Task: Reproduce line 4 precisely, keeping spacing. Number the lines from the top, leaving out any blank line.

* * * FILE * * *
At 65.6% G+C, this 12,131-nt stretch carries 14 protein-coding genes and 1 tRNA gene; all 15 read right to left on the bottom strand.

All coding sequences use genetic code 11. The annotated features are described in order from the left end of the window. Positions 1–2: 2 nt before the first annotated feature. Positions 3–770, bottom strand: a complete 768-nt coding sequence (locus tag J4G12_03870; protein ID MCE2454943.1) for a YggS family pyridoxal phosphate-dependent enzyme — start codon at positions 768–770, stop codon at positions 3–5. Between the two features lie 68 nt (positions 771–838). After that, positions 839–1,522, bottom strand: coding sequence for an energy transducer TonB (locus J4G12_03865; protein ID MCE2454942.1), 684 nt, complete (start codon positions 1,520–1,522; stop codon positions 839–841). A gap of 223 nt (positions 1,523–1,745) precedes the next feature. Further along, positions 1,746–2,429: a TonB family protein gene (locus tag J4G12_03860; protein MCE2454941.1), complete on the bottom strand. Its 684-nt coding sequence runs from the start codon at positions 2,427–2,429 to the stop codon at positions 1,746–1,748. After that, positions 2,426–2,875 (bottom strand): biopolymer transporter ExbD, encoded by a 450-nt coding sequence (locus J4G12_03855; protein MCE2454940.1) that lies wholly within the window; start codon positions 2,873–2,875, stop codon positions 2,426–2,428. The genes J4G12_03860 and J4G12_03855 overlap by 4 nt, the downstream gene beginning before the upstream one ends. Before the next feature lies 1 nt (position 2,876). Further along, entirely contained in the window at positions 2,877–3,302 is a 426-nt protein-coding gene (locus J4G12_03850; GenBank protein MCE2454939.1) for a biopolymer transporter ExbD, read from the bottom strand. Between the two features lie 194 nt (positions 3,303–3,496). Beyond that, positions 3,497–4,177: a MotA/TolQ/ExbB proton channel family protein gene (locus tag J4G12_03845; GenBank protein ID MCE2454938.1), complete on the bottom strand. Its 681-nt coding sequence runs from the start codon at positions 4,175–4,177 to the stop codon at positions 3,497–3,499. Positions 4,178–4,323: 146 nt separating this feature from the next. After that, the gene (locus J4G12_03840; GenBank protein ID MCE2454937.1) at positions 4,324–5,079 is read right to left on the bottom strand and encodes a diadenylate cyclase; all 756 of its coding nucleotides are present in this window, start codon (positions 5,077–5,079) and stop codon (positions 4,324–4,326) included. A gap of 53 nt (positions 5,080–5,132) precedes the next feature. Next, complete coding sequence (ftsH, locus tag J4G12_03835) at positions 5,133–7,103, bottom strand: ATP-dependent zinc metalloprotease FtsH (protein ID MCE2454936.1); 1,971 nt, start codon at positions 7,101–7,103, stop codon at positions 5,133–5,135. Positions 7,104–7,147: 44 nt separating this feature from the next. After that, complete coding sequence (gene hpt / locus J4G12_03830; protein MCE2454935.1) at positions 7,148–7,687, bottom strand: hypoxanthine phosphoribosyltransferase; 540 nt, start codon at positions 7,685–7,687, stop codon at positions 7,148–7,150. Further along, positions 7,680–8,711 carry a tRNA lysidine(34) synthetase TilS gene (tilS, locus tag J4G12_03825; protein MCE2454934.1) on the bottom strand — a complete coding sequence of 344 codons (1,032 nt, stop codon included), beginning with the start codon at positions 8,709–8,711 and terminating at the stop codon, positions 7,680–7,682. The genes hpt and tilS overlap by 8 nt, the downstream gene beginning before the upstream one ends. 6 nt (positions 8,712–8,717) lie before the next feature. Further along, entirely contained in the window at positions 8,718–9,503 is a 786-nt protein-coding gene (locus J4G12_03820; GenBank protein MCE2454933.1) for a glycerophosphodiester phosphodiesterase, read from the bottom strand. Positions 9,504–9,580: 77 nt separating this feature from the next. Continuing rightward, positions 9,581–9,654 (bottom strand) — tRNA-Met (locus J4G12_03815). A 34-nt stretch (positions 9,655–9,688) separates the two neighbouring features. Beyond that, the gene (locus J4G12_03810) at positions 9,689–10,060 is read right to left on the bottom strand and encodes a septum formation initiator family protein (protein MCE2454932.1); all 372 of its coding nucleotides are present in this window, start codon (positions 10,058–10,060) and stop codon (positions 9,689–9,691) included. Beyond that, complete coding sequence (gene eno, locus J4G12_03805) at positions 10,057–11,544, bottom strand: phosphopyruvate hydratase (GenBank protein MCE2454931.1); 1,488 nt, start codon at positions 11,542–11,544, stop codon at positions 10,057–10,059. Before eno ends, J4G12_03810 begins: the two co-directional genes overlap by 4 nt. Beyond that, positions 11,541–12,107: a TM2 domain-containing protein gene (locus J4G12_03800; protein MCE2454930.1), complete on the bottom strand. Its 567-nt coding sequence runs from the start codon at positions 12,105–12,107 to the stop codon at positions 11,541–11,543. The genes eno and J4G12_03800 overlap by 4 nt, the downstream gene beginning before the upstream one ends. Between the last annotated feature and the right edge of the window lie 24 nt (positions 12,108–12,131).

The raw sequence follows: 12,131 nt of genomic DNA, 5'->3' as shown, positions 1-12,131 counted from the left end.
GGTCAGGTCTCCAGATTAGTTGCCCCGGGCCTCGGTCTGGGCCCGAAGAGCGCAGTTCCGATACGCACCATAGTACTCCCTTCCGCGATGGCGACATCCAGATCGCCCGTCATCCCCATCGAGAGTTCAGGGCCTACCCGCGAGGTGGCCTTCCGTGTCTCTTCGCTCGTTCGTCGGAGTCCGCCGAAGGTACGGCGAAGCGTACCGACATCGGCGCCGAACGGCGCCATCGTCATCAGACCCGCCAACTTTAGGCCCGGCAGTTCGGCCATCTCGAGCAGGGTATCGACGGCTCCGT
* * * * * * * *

GGTCAGGTCTCCAGATTAGTTGCCCCGGGCCTCGGTCTGGGCCCGAAGAGCGCAGTTCCGATACGCACCATAGTACTCCCTTCCGCGATGGCGACATCCAGATCGCCCGTCATCCCCATCGAGAGTTCAGGGCCTACCCGCGAGGTGGCCTTCCGTGTCTCTTCGCTCGTTCGTCGGAGTCCGCCGAAGGTACGGCGAAGCGTACCGACATCGGCGCCGAACGGCGCCATCGTCATCAGACCCGCCAACTTTAGGCCCGGCAGTTCGGCCATCTCGAGCAGGGTATCGACGGCTCCGT